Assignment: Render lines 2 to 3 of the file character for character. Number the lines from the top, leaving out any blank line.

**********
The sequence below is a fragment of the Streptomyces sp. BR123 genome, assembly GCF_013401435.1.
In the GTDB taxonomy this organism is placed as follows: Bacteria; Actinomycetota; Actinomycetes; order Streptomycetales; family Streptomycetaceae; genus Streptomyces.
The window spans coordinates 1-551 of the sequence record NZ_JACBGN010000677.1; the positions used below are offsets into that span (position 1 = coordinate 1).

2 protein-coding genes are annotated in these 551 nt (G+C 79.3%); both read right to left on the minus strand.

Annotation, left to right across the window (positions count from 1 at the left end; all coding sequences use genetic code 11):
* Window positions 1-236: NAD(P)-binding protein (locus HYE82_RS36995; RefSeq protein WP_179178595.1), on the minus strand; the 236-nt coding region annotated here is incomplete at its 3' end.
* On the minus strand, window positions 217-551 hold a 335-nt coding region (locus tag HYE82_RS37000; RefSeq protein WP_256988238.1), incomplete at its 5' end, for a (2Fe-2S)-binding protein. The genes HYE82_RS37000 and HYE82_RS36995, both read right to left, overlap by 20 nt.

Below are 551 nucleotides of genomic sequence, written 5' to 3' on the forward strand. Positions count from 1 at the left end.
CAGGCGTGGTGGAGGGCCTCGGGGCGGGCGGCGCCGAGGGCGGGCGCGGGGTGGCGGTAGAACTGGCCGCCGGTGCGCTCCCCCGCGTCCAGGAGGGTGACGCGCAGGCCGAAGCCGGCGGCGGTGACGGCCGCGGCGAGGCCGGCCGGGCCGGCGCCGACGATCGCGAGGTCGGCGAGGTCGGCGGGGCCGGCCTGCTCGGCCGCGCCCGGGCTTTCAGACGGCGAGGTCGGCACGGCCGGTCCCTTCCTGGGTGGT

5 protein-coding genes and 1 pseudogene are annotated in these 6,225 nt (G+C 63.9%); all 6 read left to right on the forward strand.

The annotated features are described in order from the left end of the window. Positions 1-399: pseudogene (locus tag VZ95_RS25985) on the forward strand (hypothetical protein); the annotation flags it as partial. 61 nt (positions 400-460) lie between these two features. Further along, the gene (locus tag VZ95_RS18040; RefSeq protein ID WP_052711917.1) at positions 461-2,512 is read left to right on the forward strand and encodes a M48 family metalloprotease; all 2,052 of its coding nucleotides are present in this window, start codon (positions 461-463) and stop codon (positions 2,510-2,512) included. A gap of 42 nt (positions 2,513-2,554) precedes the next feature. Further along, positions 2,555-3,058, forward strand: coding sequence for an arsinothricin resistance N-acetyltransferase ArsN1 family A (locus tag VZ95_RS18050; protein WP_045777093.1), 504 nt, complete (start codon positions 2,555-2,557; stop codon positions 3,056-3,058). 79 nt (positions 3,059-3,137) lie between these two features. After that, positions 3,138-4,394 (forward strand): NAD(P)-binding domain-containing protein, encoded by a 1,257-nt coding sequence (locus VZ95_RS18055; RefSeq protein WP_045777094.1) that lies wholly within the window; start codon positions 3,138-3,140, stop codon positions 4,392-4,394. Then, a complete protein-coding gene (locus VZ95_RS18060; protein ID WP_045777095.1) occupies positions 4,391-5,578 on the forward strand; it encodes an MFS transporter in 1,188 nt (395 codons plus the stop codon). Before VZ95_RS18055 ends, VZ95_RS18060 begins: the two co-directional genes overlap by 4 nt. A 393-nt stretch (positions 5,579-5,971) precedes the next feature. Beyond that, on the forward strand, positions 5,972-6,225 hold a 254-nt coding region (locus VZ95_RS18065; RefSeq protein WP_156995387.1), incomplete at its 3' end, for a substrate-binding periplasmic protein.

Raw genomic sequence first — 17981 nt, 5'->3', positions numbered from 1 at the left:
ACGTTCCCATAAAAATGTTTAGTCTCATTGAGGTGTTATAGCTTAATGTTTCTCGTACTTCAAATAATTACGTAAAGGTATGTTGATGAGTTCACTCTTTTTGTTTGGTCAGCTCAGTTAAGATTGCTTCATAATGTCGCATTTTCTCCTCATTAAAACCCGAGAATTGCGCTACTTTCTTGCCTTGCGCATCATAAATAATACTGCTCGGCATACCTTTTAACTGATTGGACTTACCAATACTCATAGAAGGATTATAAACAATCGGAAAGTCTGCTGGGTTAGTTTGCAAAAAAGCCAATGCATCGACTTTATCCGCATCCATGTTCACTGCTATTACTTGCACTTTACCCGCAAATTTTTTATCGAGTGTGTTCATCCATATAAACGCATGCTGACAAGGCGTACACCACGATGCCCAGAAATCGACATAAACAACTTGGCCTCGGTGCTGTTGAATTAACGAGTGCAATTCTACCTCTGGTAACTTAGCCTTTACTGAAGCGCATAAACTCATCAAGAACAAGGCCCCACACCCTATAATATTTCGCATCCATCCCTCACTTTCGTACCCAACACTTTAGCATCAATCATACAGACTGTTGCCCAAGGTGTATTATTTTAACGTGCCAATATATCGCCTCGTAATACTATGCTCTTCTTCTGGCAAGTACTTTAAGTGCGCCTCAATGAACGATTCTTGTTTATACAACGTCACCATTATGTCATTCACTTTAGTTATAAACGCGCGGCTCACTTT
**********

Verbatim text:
In the GTDB taxonomy this organism is placed as follows: Bacteria; Actinomycetota; Actinomycetes; order Streptomycetales; family Streptomycetaceae; genus Streptomyces.
The window spans coordinates 1-551 of the sequence record NZ_JACBGN010000677.1; the positions used below are offsets into that span (position 1 = coordinate 1).